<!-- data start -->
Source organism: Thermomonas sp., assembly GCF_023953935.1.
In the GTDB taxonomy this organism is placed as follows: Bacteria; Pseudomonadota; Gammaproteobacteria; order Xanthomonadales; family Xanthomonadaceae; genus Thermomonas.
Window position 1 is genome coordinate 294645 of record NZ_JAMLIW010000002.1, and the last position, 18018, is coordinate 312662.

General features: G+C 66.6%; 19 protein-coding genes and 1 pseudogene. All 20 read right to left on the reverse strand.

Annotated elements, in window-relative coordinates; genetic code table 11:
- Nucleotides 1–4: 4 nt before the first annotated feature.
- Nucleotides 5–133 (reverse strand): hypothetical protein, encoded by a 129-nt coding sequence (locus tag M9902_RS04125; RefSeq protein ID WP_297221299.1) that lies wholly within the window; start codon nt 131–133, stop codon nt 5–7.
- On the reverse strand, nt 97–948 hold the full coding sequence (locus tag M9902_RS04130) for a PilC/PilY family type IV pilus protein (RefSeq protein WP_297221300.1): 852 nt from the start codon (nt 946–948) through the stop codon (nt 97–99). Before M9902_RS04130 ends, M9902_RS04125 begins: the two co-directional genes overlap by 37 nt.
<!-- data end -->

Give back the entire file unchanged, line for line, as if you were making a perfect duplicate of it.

Source organism: Thermomonas sp., assembly GCF_023953935.1.
In the GTDB taxonomy this organism is placed as follows: Bacteria; Pseudomonadota; Gammaproteobacteria; order Xanthomonadales; family Xanthomonadaceae; genus Thermomonas.
Window position 1 is genome coordinate 294645 of record NZ_JAMLIW010000002.1, and the last position, 18018, is coordinate 312662.

General features: G+C 66.6%; 19 protein-coding genes and 1 pseudogene. All 20 read right to left on the reverse strand.

Annotated elements, in window-relative coordinates; genetic code table 11:
- Nucleotides 1–4: 4 nt before the first annotated feature.
- Nucleotides 5–133 (reverse strand): hypothetical protein, encoded by a 129-nt coding sequence (locus tag M9902_RS04125; RefSeq protein ID WP_297221299.1) that lies wholly within the window; start codon nt 131–133, stop codon nt 5–7.
- On the reverse strand, nt 97–948 hold the full coding sequence (locus tag M9902_RS04130) for a PilC/PilY family type IV pilus protein (RefSeq protein WP_297221300.1): 852 nt from the start codon (nt 946–948) through the stop codon (nt 97–99). Before M9902_RS04130 ends, M9902_RS04125 begins: the two co-directional genes overlap by 37 nt.